Requiem for a Foodie

nailDo you know what that is?
It’s the final nail in the foodie coffin.
The word has run its course. There’s no doubt about it.

Here’s the unequivocal, undeniable proof    finger right    foodies billboard

You’re looking at a billboard erected on a Michigan roadside. McDonald’s has launched a campaign for its new Bacon Clubhouse sandwich with the tagline foodies welcome.

That’s right, foodies, come on in to Mickey D’s.
The poster child for the salt, fat, and high-fructose corn syrup of factory farmed, heavily processed foods now speaks your language with its artisan-bunned thick-cut applewood smoked bacon burger.

Foodie was once the juvenile but still proud name for a gustatory explorer, someone with genuine passion and even a hint of a rebellious spirit.
The early foodies broke with the old-guard; they separated fine food and wine from its context of formality and its singular attachment to French cuisine. A Chinatown noodle joint could achieve the same stature as haute cuisine on the Upper East Side. A single peach could be as sublimely pleasurable as a Grand Marnier soufflé. The true foodie could properly enjoy both.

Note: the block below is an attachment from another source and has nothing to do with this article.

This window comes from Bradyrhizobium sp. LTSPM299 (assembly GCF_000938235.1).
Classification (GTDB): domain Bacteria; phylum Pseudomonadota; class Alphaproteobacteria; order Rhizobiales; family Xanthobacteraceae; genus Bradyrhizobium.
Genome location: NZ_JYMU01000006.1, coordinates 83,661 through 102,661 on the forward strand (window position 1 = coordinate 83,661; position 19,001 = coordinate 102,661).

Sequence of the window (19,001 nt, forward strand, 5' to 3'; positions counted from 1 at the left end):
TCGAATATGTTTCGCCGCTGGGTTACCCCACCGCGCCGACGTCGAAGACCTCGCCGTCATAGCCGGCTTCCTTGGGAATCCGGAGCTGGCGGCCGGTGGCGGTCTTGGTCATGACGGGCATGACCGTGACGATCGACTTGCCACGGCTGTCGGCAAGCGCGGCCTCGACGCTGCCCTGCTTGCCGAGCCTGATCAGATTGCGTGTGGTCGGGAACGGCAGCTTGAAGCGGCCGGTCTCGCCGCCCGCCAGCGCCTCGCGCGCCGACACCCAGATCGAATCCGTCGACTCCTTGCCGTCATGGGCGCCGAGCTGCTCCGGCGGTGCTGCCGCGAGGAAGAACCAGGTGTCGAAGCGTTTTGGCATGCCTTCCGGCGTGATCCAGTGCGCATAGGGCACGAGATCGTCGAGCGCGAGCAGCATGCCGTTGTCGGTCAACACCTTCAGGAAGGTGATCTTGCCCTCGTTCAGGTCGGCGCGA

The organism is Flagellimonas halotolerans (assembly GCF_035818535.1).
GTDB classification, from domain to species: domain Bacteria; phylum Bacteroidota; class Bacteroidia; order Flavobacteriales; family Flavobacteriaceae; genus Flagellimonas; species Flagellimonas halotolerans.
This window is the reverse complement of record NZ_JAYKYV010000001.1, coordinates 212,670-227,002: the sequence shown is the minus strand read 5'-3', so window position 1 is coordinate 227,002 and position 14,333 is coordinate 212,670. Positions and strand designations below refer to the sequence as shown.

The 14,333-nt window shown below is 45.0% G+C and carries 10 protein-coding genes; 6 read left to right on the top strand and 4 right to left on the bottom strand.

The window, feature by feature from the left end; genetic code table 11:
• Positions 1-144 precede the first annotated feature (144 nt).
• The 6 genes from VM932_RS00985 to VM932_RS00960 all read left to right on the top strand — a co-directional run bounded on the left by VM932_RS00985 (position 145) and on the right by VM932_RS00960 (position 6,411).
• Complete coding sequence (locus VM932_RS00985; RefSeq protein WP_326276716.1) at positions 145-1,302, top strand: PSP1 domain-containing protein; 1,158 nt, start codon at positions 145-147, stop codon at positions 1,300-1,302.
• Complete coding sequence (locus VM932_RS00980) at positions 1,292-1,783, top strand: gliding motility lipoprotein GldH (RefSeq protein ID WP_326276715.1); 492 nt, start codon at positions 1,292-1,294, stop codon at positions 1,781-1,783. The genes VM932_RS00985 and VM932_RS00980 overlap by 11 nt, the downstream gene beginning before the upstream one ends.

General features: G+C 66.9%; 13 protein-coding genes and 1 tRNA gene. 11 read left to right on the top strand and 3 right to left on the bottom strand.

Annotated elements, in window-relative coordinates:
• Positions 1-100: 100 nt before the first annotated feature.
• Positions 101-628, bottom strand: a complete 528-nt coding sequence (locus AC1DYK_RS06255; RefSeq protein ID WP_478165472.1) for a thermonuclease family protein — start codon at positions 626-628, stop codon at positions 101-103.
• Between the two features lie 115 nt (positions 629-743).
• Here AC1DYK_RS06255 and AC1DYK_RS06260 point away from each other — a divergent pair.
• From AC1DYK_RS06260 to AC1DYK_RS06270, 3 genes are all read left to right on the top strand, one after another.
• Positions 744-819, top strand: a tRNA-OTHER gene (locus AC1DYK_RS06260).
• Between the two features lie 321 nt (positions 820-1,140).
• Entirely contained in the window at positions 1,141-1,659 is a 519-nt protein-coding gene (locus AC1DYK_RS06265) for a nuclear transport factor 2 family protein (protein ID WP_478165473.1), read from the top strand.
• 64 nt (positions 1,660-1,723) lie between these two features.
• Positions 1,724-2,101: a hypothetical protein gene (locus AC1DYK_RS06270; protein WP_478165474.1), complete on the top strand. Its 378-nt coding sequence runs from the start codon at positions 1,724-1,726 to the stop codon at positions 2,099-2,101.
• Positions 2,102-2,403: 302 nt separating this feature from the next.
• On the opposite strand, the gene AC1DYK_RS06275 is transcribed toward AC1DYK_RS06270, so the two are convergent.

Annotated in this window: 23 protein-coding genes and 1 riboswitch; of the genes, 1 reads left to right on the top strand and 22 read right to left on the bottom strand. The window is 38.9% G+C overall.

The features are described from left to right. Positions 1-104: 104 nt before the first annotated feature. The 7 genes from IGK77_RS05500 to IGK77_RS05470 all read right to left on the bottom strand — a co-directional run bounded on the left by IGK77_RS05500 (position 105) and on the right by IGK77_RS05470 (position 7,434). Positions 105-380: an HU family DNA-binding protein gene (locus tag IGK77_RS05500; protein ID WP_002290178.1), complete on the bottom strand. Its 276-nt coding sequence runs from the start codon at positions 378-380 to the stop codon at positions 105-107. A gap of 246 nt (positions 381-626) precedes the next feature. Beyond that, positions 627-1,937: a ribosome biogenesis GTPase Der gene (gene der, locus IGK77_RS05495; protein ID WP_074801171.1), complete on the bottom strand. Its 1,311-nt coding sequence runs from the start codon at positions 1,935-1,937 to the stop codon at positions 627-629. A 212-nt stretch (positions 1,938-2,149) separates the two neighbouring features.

Today’s foodie is a different breed.
Years of over-hyped foodism took care of that, treating food as an emblem of status and lifestyle and turning the food-loving foodies into conspicuous consumers of consumption. The McDonald’s promotion can’t be blamed for tarnishing the image of foodies. That damage was already done. The foodie moniker, for a while now, has stood for nothing more than an overweening interest in food accompanied by self-involved, romanticized pretentions. By co-opting the name, the fast food giant is just helping it along to its deservedly early grave.

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